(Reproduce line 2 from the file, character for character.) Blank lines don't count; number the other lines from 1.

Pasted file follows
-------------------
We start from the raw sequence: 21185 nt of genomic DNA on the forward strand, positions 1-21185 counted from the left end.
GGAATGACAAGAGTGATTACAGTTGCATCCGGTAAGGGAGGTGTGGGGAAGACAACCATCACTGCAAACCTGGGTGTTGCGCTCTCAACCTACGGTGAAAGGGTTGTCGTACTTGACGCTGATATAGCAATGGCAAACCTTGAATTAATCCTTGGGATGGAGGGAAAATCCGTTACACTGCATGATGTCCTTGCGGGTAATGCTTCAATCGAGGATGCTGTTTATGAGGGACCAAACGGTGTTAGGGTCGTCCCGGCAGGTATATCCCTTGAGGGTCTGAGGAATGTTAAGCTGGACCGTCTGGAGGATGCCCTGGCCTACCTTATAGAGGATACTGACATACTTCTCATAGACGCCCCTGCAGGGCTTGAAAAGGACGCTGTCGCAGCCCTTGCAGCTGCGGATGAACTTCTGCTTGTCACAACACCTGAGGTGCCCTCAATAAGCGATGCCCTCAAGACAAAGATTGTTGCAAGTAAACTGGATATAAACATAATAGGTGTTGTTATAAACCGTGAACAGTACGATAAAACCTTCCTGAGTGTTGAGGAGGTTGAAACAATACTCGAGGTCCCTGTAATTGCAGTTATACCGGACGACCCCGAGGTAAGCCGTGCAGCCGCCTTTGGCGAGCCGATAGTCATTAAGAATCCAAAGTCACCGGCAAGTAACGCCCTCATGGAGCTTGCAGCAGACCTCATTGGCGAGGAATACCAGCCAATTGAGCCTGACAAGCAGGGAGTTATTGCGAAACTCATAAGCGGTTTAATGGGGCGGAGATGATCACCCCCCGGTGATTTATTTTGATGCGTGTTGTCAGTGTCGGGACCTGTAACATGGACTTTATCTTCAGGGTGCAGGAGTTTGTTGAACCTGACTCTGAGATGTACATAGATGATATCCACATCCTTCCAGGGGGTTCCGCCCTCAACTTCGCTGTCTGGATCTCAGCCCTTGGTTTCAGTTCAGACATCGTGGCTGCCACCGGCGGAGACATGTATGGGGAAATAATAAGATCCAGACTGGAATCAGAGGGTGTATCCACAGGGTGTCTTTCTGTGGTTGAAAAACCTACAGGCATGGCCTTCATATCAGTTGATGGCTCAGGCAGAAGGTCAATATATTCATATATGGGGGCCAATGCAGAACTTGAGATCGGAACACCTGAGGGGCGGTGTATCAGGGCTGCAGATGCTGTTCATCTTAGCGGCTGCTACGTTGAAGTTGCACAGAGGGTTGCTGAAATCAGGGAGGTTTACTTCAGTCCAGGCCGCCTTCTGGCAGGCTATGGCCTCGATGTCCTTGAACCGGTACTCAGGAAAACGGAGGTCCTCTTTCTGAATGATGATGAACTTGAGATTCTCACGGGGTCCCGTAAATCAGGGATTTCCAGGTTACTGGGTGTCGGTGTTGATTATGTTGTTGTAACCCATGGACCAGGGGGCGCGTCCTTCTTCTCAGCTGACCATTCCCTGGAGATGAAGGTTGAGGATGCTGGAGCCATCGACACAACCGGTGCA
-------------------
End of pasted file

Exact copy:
GGAATGACAAGAGTGATTACAGTTGCATCCGGTAAGGGAGGTGTGGGGAAGACAACCATCACTGCAAACCTGGGTGTTGCGCTCTCAACCTACGGTGAAAGGGTTGTCGTACTTGACGCTGATATAGCAATGGCAAACCTTGAATTAATCCTTGGGATGGAGGGAAAATCCGTTACACTGCATGATGTCCTTGCGGGTAATGCTTCAATCGAGGATGCTGTTTATGAGGGACCAAACGGTGTTAGGGTCGTCCCGGCAGGTATATCCCTTGAGGGTCTGAGGAATGTTAAGCTGGACCGTCTGGAGGATGCCCTGGCCTACCTTATAGAGGATACTGACATACTTCTCATAGACGCCCCTGCAGGGCTTGAAAAGGACGCTGTCGCAGCCCTTGCAGCTGCGGATGAACTTCTGCTTGTCACAACACCTGAGGTGCCCTCAATAAGCGATGCCCTCAAGACAAAGATTGTTGCAAGTAAACTGGATATAAACATAATAGGTGTTGTTATAAACCGTGAACAGTACGATAAAACCTTCCTGAGTGTTGAGGAGGTTGAAACAATACTCGAGGTCCCTGTAATTGCAGTTATACCGGACGACCCCGAGGTAAGCCGTGCAGCCGCCTTTGGCGAGCCGATAGTCATTAAGAATCCAAAGTCACCGGCAAGTAACGCCCTCATGGAGCTTGCAGCAGACCTCATTGGCGAGGAATACCAGCCAATTGAGCCTGACAAGCAGGGAGTTATTGCGAAACTCATAAGCGGTTTAATGGGGCGGAGATGATCACCCCCCGGTGATTTATTTTGATGCGTGTTGTCAGTGTCGGGACCTGTAACATGGACTTTATCTTCAGGGTGCAGGAGTTTGTTGAACCTGACTCTGAGATGTACATAGATGATATCCACATCCTTCCAGGGGGTTCCGCCCTCAACTTCGCTGTCTGGATCTCAGCCCTTGGTTTCAGTTCAGACATCGTGGCTGCCACCGGCGGAGACATGTATGGGGAAATAATAAGATCCAGACTGGAATCAGAGGGTGTATCCACAGGGTGTCTTTCTGTGGTTGAAAAACCTACAGGCATGGCCTTCATATCAGTTGATGGCTCAGGCAGAAGGTCAATATATTCATATATGGGGGCCAATGCAGAACTTGAGATCGGAACACCTGAGGGGCGGTGTATCAGGGCTGCAGATGCTGTTCATCTTAGCGGCTGCTACGTTGAAGTTGCACAGAGGGTTGCTGAAATCAGGGAGGTTTACTTCAGTCCAGGCCGCCTTCTGGCAGGCTATGGCCTCGATGTCCTTGAACCGGTACTCAGGAAAACGGAGGTCCTCTTTCTGAATGATGATGAACTTGAGATTCTCACGGGGTCCCGTAAATCAGGGATTTCCAGGTTACTGGGTGTCGGTGTTGATTATGTTGTTGTAACCCATGGACCAGGGGGCGCGTCCTTCTTCTCAGCTGACCATTCCCTGGAGATGAAGGTTGAGGATGCTGGAGCCATCGACACAACCGGTGCA